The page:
The classroom takes on the bedroom

Community groups create new strategies for sex education in Quebec

On the evening of March 16, forty McGill Education students convened on campus for a student-organized teacher training event on a topic that continues to ignite controversy and concern amongst teachers and the general public alike: sex education.

This event was the first of its kind at McGill, and was led by sex educators from AIDS Community Care Montreal (ACCM), a volunteer-based, community organization founded in 1987 whose aim, according to the organization’s mission statement, is “to enhance the quality of life of people living with HIV/AIDS, to prevent HIV transmission, and to promote community awareness and action.”

In 2007, a team of ACCM volunteers began the process of creating and assembling a Teacher Toolkit, which provides teacher-friendly sex education curricula, including lesson plans and multimedia resources designed with Quebec’s current education program in mind. Since October 2010, ACCM has expanded its services and has been training teachers in teaching sex education. The ACCM Teacher Toolkit, along with other similar community-based sex education programs, such as Montreal’s Head and Hands “Sense Project,” speak to the need for increased discussion and dissemination of knowledge and information over this sensitive topic, an issue that has become increasingly salient since Quebec’s education reform in 2005, when sex education was removed from the province’s curriculum.

“The idea [behind the reform] was that [sex education] would become a more holistic process, and would be infused throughout the entire curriculum,” explained Lisa Trimble, a McGill instructor and sex education researcher. “The problem is that it is optional, and teachers are not given any training, resources, or support to teach sex education.” Furthermore, the Ministère d’Éducation, Loisirs, et Sports (MELS) indicates that it is now the responsibility of all teachers to “ensure that students develop a sense of responsibility for adopting good habits with respect to health, safety, and sexuality.”

Additionally, with the increasing predominance of sexually-transmitted infections, teen pregnancies, and bullying targeted on youth of various sexual orientations, “youth are on the frontlines,” commented Amanda Unruh, McGill’s Health Promotion Coordinator. “The need for quality sex education is clear.” This need has been met by community organizations, such as ACCM, which Trimble explained, “work with schools and other youth community organizations to get sex positive [and] queer positive sexual education workshops, based [on] a harm reduction philosophy, and youth empowerment praxis out to Montreal youth.” While these services have been effective in dealing with the questions, concerns, and curiosities of young people, Trimble added that “youth in Montreal have consistently called for more sex education and more access to conversations about emotions, pleasure, desire, and identities.”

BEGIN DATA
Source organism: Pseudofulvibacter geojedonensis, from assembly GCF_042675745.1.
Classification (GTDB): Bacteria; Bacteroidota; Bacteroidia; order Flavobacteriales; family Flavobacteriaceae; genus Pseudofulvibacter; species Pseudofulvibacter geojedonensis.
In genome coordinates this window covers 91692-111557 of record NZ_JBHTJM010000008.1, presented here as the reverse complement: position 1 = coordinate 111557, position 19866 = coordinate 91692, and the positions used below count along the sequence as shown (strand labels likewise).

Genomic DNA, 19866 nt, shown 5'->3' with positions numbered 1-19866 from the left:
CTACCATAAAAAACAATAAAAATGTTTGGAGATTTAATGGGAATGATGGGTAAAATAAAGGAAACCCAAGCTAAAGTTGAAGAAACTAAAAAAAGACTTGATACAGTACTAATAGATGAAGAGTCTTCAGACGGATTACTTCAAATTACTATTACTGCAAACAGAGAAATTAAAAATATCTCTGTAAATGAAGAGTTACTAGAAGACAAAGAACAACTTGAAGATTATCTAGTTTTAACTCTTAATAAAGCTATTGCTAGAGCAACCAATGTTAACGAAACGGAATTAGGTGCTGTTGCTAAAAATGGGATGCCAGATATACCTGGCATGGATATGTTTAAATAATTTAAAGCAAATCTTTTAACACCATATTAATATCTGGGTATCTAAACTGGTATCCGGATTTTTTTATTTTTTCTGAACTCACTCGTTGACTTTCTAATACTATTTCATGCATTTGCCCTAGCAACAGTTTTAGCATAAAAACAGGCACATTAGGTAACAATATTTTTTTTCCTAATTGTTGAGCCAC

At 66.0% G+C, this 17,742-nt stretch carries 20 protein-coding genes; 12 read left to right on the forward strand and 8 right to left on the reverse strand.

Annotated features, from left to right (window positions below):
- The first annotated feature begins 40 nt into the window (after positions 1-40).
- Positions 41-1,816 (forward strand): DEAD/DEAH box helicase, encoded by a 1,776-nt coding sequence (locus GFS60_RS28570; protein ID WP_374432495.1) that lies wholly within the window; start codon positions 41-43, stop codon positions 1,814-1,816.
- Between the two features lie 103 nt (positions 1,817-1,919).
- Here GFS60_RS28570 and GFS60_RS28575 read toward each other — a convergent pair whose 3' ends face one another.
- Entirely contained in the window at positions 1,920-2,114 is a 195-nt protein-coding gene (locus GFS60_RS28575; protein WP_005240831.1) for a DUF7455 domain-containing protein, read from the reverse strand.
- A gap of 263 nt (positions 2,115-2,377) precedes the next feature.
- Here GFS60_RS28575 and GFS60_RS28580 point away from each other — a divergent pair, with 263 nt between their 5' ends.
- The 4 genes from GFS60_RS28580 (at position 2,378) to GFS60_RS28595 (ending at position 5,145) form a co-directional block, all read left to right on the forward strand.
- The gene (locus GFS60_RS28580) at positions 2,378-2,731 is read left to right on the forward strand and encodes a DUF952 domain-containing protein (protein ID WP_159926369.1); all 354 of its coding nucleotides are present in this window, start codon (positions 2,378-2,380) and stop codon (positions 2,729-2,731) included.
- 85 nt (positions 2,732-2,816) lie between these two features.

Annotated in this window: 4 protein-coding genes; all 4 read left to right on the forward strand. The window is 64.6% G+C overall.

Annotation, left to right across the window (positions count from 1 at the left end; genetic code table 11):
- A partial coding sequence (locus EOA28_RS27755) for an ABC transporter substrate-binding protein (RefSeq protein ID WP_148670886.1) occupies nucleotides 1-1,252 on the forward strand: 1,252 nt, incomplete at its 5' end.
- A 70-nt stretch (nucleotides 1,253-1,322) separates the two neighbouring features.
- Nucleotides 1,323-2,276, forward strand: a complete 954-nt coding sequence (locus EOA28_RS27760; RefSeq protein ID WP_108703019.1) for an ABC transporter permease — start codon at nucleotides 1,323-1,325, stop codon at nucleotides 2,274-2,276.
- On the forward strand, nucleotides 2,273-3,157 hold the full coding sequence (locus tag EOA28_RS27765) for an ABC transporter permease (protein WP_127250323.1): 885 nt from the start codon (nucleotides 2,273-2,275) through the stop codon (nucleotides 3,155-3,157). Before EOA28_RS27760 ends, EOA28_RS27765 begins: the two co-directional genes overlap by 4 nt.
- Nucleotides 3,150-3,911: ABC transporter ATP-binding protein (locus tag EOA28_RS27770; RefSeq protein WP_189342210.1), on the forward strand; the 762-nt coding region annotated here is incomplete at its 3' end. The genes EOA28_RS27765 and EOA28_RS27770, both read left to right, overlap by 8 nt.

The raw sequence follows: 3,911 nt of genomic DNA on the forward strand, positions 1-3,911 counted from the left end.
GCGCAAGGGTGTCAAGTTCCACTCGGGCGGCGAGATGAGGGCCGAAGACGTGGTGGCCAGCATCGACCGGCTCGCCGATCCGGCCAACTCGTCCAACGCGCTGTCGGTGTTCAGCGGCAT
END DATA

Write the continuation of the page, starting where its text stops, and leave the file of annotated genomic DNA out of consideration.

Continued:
Yet while MELS has given teachers the responsibility to educate youth about sexuality, they have not provided teachers with a standard sex education curriculum that would provide the tools, information, and training to teach the subject matter with confidence and ease. Marla Schreiber, ACCM’s Teacher Toolkit Coordinator and sex educator summed up teachers’ apprehensions well: “it’s one thing if you fumble a date in history… If you make a mistake in Sex Ed, there can be dire consequences.” Unruh was involved in the initial development of ACCM’s Teacher Toolkit in 2007, and emphasized that “not everyone is comfortable talking about sex. How can they be if they were never trained to do it? An English teacher wouldn’t be expected to teach Math without being knowledgeable in the field.” The reform has asked teachers to do just that.

Though the Teacher Toolkit is a positive move in the right direction, Unruh highlighted the fact that the training is about two to four hours long, which may not be comprehensive. Robert Beaudry, a third-year Education student who attended the training event on March 16 echoed this concern: “I thought I knew everything, and I realized I didn’t, which is gratifying. But I also learned that this should actually constitute a full semester course, as part of the McGill Bachelor of Education.”

While at present neither the province nor the university offer teachers standardized training in the subject of sex education, Fiona Benson, Director of the Office of Student Teaching at McGill, assured that she has been “trying for some time to organize a MELS-led workshop for faculty [at McGill]. I am hopeful that this will come about in the fall.”

As evinced by the attendance at the ACCM teacher training, pre-service teachers are demanding training and taking their education into their own hands. Though a sex education course is not presently offered, teachers can become aware of available training. As Schreiber emphasized, “you don’t need to be an expert. There is a universe of support out there.”